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Helping others to understand chronic pain

Patient information A-Z

Good communication is an important part of maintaining the changes that you make on this programme. This can be difficult because:

  • It can feel like you’re trying to describe an invisible condition.
  • You may feel that unless others have experienced it themselves, they can’t understand what it’s like to live with it.
  • You might think that others don’t believe you.
  • You may feel you have to cope alone. Some family/ friends may ignore your pain or get fed up hearing about it.
  • Sometimes friends/ family become overprotective and want to do everything for you. They can tell you what you should or shouldn’t be doing.

When these situations arise, unhelpful cycles can be set up:

Helping others to understand chronic painHelping others to understand chronic pain diagram

We can help others understand this cycle by using good communication.

There are three main styles of communication:

  1. Aggressive: This means trying to get what you want regardless of others around you. For example, shouting or snapping, not listening to others, being unwilling to compromise.
  2. Passive: This means not saying how you feel or what you need. For example talking very quietly, apologising all the time, keeping things bottled up.
  3. Assertive: This is a way of communicating and behaving in any situation where you would like to express your feelings, ask for what you want or say no to something you do not want. It means saying what you think and feel in a calm and clear way. For example listening to what others say, telling others what you want and talking things through.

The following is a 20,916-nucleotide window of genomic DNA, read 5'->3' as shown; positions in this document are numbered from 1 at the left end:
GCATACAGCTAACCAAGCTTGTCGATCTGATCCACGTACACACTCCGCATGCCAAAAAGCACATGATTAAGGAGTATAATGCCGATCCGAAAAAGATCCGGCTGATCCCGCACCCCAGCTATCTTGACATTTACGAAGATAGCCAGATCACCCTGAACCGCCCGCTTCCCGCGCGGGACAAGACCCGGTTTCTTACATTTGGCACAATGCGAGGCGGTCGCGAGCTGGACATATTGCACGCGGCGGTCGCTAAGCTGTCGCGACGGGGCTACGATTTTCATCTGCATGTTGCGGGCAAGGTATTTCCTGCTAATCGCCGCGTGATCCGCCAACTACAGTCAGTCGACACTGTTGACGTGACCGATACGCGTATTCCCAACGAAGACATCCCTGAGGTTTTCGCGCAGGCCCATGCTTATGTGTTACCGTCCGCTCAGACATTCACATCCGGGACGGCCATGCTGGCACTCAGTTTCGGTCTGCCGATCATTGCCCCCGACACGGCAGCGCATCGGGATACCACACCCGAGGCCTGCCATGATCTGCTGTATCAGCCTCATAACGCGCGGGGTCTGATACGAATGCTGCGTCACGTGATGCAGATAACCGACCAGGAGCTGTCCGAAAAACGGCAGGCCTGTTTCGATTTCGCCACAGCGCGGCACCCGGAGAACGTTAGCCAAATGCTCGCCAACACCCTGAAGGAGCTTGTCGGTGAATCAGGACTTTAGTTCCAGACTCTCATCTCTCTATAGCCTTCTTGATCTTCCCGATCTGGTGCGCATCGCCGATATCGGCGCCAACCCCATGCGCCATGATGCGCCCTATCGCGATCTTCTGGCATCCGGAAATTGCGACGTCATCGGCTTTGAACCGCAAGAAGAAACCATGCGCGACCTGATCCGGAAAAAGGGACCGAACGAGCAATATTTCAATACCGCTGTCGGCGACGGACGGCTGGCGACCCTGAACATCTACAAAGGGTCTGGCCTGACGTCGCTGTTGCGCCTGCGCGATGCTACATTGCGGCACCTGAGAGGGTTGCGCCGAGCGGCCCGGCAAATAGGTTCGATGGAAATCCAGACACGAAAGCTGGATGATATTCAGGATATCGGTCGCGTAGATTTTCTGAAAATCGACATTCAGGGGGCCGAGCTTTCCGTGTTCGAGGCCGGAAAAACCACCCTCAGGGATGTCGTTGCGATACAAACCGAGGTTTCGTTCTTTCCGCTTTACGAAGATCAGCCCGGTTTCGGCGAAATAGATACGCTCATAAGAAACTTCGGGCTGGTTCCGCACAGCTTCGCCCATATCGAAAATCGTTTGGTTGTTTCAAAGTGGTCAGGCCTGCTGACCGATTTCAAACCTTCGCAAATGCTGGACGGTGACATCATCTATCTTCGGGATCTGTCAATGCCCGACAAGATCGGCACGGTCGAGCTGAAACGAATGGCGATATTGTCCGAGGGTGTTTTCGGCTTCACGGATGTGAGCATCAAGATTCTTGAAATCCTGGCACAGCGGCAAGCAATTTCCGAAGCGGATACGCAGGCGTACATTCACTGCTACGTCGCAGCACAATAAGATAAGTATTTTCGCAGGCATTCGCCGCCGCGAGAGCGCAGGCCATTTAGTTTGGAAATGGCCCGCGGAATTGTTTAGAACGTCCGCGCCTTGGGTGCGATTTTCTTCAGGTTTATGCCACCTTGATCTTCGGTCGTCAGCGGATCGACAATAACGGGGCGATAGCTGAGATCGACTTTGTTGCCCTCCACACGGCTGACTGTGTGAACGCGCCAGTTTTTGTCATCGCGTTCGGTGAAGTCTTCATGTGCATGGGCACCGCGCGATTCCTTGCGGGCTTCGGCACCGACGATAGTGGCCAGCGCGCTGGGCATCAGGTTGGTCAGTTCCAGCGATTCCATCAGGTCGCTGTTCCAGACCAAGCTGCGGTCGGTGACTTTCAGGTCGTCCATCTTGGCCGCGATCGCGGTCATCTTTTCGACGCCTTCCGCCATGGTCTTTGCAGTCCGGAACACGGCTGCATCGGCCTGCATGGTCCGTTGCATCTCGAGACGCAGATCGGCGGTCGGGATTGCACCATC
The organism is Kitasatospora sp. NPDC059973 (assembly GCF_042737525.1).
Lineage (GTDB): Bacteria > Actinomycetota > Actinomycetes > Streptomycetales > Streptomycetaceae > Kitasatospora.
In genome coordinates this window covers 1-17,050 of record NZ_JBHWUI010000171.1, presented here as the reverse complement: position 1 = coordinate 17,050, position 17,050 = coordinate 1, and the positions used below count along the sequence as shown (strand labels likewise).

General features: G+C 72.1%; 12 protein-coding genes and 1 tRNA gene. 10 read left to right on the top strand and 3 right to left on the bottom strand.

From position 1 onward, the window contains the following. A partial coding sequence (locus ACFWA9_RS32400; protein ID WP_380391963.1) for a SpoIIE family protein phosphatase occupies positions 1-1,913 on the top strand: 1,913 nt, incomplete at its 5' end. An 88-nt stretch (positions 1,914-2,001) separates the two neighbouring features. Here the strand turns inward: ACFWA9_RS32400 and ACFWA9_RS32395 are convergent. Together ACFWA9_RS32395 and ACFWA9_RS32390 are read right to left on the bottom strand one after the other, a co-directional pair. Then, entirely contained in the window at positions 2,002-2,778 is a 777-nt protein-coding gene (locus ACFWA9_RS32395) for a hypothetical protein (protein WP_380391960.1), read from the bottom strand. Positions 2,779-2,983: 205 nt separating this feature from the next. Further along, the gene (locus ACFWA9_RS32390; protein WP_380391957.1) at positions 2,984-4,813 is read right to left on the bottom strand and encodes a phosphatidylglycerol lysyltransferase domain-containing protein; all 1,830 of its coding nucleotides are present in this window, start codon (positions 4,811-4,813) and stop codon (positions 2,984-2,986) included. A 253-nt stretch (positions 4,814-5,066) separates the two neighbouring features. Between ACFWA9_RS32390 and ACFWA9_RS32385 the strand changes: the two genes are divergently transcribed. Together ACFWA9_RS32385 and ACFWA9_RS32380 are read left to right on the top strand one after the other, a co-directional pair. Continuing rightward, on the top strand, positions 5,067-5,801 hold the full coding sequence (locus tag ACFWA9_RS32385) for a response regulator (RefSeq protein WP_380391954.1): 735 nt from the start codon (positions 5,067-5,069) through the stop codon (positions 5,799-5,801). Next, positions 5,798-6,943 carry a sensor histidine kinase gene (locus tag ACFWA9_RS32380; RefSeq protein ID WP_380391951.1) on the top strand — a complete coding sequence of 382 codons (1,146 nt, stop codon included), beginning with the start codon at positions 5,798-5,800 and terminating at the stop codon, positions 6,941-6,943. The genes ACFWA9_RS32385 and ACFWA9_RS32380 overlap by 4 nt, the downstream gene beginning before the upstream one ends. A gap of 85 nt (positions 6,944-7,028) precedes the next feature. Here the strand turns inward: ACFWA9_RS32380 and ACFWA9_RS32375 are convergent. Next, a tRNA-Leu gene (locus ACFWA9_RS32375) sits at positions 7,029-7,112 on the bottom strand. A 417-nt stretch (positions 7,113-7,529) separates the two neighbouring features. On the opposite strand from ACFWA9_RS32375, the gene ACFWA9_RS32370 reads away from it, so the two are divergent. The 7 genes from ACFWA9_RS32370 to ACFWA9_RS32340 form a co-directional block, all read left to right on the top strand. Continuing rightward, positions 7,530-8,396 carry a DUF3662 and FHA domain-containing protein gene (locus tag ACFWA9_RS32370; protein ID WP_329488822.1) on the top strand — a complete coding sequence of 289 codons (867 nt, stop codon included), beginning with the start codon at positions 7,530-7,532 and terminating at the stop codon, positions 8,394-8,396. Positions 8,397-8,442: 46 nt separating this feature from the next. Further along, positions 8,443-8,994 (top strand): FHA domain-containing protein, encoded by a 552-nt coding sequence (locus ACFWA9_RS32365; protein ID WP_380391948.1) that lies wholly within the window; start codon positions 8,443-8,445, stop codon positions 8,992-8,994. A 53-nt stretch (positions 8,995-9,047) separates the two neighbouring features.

When people feel emotional it is easy to become either aggressive as a way of getting yourself understood or passive as you try to control your emotions.

Usually people use a mixture of these styles.

It is not uncommon, if you never talk about your pain, to snap at people when you can’t stand it or to feel people don’t listen if you give long-winded explanations. A more assertive approach can be helpful.

Assertive communication

Most of us are unskilled when it comes to assertiveness. You may act assertively in some situations, but have difficulty making requests or saying no to family members or close friends. Many patients with chronic pain problems have special needs for support from others, but often do not ask for it. You need to become aware of your own feelings, needs and wants and communicate these to others. Try to develop nonverbal assertive behaviours, for example holding an open posture and keeping eye contact. Also try to develop assertive verbal behaviours, for example using ‘I’ statements when stating your feelings and making requests, making sure you do not demand, command or make ultimatums.

Summary of effective ways of communicating

  1. When explaining to others about your condition, try to decide in advance the main points you want to get across.
  2. Use handouts to help you.
  3. Explain feelings calmly and clearly (even if that’s not how you’re feeling inside). People don’t know what you’re feeling unless you tell them.
  4. Acknowledging others’ thoughts and feelings is important too.
  5. When implementing changes, explain to others what you’re doing and why.
  6. Ask others to support you in changing. They could remind you to pace and plan.
  7. If you say ‘no’ to a request, it is helpful to explain why.
  8. Try to recognise how you are communicating things and remain assertive.
  9. Don’t expect to become assertive immediately. It will be more difficult at some times rather than others.

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Other formats

Help accessing this information in other formats is available. To find out more about the services we provide, please visit our patient information help page (see link below) or telephone 01223 256998.

Contact us

Cambridge University Hospitals
NHS Foundation Trust
Hills Road, Cambridge

Telephone +44 (0)1223 245151